In view of the foregoing analysis, it is
ORDERED that the defendant's motion to dismiss, insofar as it alleges that the complaint fails to state a claim for which the Court can grant relief under the Federal Tort Claims Act, be, and the same hereby is, granted with regard to the first, third and final portions of the alleged conspiracy or "continuing tort". (Paragraphs 5, 7, 8 and 9.) It is
Further ordered that the defendant's motion to dismiss be, and the same hereby is, denied insofar as it alleges that the second part of the alleged conspiracy or "continuing tort" set forth in the complaint (Paragraph 6) fails to state a claim for which relief can be granted under the Federal Tort Claims Act. It is finally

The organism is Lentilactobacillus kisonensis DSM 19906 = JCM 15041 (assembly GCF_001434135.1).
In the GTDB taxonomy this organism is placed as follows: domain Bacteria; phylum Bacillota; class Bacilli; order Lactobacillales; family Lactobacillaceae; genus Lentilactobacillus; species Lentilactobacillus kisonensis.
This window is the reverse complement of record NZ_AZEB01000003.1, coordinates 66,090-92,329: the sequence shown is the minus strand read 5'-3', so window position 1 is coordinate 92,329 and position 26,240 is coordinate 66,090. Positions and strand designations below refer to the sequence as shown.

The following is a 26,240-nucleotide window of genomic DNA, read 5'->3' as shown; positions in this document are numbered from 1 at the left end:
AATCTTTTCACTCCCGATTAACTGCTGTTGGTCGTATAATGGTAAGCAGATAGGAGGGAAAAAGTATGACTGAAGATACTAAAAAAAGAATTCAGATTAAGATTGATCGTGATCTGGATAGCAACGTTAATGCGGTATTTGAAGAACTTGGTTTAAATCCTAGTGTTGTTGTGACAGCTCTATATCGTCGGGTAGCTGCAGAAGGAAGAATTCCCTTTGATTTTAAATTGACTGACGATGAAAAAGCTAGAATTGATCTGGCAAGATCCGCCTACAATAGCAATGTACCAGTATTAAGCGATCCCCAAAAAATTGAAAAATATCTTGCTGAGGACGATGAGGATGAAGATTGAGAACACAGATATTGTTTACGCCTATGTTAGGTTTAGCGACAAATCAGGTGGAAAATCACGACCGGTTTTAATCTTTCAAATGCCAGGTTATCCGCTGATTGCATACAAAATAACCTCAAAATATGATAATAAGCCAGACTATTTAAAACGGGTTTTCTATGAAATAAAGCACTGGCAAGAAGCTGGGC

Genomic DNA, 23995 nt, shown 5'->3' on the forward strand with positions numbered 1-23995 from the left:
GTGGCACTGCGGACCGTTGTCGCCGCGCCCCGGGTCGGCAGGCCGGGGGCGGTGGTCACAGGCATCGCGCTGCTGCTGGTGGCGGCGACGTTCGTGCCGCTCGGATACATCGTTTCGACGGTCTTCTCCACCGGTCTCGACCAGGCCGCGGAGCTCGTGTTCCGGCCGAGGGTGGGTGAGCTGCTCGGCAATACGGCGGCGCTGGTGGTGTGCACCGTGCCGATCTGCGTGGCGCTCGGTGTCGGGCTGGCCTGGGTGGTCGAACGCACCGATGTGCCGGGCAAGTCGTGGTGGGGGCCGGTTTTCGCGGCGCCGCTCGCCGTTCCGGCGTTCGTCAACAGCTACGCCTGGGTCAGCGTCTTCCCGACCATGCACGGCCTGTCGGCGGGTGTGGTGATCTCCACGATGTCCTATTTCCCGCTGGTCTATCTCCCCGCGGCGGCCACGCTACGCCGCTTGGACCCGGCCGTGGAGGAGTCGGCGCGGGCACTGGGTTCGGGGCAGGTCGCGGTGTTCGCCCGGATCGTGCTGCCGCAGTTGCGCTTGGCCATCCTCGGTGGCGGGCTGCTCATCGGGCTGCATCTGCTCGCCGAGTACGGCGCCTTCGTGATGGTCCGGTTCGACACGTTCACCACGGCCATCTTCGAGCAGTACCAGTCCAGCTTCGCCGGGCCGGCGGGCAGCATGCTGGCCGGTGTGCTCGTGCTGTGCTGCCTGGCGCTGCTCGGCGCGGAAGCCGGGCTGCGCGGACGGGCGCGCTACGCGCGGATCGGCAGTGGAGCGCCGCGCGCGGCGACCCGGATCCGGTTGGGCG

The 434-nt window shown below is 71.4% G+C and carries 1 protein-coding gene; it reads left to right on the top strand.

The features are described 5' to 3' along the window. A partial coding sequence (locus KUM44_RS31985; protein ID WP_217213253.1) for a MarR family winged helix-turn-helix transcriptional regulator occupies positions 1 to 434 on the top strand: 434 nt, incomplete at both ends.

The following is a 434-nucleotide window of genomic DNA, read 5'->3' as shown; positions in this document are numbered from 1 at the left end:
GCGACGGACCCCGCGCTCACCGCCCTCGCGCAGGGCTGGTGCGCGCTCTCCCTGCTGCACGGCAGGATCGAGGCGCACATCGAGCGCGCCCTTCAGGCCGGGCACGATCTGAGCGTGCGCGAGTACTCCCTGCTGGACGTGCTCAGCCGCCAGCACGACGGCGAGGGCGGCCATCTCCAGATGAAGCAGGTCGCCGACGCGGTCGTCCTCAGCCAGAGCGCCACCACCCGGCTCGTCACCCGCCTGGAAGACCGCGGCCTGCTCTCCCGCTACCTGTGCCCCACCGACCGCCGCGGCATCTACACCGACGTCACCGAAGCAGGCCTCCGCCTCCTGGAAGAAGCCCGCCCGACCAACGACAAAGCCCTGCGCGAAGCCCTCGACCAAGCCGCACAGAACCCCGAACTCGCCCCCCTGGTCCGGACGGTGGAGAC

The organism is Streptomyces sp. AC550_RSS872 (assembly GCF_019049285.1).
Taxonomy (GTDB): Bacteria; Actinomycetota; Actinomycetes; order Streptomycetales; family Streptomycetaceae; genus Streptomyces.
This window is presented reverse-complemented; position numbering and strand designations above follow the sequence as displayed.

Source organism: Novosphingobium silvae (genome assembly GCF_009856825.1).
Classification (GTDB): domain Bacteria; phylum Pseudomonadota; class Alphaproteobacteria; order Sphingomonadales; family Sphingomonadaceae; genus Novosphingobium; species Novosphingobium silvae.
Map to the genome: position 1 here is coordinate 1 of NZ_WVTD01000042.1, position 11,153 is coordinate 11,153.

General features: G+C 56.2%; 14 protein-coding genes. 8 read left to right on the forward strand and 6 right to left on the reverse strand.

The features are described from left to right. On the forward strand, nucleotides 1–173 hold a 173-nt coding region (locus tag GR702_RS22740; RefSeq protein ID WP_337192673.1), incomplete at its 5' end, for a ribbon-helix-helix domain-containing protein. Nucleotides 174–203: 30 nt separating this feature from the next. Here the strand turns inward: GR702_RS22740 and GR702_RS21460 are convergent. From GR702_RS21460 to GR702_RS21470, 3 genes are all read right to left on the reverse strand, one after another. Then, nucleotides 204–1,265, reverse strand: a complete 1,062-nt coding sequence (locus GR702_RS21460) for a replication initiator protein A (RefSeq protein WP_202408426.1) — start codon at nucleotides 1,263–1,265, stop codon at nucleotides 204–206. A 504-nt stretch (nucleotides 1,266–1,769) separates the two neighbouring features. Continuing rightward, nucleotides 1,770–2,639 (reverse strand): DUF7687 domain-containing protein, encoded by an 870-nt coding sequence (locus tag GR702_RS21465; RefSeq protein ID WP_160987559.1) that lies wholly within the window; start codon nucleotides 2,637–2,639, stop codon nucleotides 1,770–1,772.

Ordered and directed that plaintiffs recast the complaint within 30 days to aver, in appropriate paragraphs, the claim that is not hereby dismissed (Paragraph 6 of the original complaint), clearly and concisely pursuant to Rule 10(b) of the Federal Rules of Civil Procedure.